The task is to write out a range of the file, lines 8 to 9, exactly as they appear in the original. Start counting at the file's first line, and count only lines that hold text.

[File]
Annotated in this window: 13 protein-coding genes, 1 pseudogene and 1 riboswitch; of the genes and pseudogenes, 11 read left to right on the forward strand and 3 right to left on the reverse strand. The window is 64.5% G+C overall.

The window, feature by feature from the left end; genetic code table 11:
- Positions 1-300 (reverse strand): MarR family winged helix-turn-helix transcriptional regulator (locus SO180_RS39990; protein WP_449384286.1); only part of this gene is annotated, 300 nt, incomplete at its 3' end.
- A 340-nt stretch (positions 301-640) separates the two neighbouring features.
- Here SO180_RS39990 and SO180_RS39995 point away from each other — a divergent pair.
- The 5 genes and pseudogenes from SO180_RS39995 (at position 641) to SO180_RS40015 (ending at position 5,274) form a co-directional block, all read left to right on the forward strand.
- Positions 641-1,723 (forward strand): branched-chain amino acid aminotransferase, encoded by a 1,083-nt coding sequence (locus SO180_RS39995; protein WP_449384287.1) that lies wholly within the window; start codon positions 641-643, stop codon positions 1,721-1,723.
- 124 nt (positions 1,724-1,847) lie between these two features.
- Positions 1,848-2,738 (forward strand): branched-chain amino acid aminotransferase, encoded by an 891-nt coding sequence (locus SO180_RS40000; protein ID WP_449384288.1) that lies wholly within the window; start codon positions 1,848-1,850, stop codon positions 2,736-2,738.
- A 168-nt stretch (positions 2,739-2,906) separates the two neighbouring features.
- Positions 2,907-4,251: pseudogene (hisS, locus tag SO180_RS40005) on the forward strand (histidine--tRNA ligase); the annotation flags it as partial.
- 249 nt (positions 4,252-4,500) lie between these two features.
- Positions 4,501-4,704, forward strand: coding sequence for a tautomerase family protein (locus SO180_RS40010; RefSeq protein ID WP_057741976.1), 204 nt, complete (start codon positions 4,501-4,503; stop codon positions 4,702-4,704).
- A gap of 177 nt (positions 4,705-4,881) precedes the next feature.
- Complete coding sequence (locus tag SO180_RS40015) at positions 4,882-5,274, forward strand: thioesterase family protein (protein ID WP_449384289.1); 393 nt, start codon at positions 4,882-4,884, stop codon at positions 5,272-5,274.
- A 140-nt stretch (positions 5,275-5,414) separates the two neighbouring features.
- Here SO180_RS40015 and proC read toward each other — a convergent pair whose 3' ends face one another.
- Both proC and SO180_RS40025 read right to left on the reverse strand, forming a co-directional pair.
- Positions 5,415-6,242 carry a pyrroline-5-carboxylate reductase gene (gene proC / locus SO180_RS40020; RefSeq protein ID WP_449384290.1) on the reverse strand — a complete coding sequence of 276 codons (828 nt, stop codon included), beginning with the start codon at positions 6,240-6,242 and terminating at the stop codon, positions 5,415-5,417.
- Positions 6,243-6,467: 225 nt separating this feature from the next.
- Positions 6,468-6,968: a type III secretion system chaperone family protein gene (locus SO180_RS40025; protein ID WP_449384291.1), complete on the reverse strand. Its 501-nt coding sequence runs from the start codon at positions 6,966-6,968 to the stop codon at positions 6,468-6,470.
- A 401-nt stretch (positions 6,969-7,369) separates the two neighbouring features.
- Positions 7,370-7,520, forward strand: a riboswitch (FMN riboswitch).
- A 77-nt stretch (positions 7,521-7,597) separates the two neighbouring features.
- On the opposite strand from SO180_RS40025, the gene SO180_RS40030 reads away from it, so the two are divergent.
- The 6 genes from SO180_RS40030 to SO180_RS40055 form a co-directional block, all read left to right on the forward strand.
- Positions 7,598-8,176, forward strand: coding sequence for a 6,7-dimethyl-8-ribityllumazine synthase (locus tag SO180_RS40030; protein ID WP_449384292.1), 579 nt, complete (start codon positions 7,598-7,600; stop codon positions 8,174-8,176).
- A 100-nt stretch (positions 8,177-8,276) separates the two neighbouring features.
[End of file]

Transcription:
- 124 nt (positions 1,724-1,847) lie between these two features.
- Positions 1,848-2,738 (forward strand): branched-chain amino acid aminotransferase, encoded by an 891-nt coding sequence (locus SO180_RS40000; protein ID WP_449384288.1) that lies wholly within the window; start codon positions 1,848-1,850, stop codon positions 2,736-2,738.